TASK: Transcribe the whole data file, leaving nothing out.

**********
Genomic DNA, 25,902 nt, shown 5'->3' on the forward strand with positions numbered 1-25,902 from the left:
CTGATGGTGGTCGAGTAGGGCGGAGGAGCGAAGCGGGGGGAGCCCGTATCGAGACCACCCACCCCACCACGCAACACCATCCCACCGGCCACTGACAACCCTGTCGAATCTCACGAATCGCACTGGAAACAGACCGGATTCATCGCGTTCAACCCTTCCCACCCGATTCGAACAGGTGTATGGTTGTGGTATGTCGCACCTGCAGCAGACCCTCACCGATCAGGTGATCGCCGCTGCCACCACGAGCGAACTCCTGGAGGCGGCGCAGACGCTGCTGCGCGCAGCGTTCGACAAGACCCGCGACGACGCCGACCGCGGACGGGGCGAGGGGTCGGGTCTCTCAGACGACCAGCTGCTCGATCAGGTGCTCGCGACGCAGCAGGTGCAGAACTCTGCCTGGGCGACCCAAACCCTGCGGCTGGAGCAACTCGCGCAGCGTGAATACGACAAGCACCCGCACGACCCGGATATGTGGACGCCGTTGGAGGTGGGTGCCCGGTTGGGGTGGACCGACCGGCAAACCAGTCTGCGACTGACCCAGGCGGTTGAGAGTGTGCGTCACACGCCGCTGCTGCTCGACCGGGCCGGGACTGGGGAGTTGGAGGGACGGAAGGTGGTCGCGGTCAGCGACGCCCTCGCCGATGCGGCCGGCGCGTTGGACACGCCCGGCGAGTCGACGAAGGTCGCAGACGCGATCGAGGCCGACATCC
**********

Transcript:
Genomic DNA, 25,902 nt, shown 5'->3' on the forward strand with positions numbered 1-25,902 from the left:
CTGATGGTGGTCGAGTAGGGCGGAGGAGCGAAGCGGGGGGAGCCCGTATCGAGACCACCCACCCCACCACGCAACACCATCCCACCGGCCACTGACAACCCTGTCGAATCTCACGAATCGCACTGGAAACAGACCGGATTCATCGCGTTCAACCCTTCCCACCCGATTCGAACAGGTGTATGGTTGTGGTATGTCGCACCTGCAGCAGACCCTCACCGATCAGGTGATCGCCGCTGCCACCACGAGCGAACTCCTGGAGGCGGCGCAGACGCTGCTGCGCGCAGCGTTCGACAAGACCCGCGACGACGCCGACCGCGGACGGGGCGAGGGGTCGGGTCTCTCAGACGACCAGCTGCTCGATCAGGTGCTCGCGACGCAGCAGGTGCAGAACTCTGCCTGGGCGACCCAAACCCTGCGGCTGGAGCAACTCGCGCAGCGTGAATACGACAAGCACCCGCACGACCCGGATATGTGGACGCCGTTGGAGGTGGGTGCCCGGTTGGGGTGGACCGACCGGCAAACCAGTCTGCGACTGACCCAGGCGGTTGAGAGTGTGCGTCACACGCCGCTGCTGCTCGACCGGGCCGGGACTGGGGAGTTGGAGGGACGGAAGGTGGTCGCGGTCAGCGACGCCCTCGCCGATGCGGCCGGCGCGTTGGACACGCCCGGCGAGTCGACGAAGGTCGCAGACGCGATCGAGGCCGACATCC